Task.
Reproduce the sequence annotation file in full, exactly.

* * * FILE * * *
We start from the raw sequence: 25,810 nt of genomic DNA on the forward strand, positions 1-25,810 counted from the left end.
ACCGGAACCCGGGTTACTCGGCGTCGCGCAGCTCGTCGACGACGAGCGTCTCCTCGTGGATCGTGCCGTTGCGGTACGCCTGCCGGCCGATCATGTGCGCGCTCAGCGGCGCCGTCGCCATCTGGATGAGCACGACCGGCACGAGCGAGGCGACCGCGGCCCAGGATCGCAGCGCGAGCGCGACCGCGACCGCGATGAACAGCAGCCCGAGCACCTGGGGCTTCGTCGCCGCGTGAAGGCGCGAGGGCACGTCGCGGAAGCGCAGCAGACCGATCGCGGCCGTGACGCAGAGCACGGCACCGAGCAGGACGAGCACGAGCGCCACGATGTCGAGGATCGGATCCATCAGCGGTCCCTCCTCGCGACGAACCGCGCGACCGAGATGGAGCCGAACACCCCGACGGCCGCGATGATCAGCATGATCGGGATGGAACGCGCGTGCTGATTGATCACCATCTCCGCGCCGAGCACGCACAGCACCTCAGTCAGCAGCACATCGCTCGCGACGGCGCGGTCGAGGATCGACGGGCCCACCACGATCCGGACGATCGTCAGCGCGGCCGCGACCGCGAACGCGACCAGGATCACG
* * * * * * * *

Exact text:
We start from the raw sequence: 25,810 nt of genomic DNA on the forward strand, positions 1-25,810 counted from the left end.
ACCGGAACCCGGGTTACTCGGCGTCGCGCAGCTCGTCGACGACGAGCGTCTCCTCGTGGATCGTGCCGTTGCGGTACGCCTGCCGGCCGATCATGTGCGCGCTCAGCGGCGCCGTCGCCATCTGGATGAGCACGACCGGCACGAGCGAGGCGACCGCGGCCCAGGATCGCAGCGCGAGCGCGACCGCGACCGCGATGAACAGCAGCCCGAGCACCTGGGGCTTCGTCGCCGCGTGAAGGCGCGAGGGCACGTCGCGGAAGCGCAGCAGACCGATCGCGGCCGTGACGCAGAGCACGGCACCGAGCAGGACGAGCACGAGCGCCACGATGTCGAGGATCGGATCCATCAGCGGTCCCTCCTCGCGACGAACCGCGCGACCGAGATGGAGCCGAACACCCCGACGGCCGCGATGATCAGCATGATCGGGATGGAACGCGCGTGCTGATTGATCACCATCTCCGCGCCGAGCACGCACAGCACCTCAGTCAGCAGCACATCGCTCGCGACGGCGCGGTCGAGGATCGACGGGCCCACCACGATCCGGACGATCGTCAGCGCGGCCGCGACCGCGAACGCGACCAGGATCACG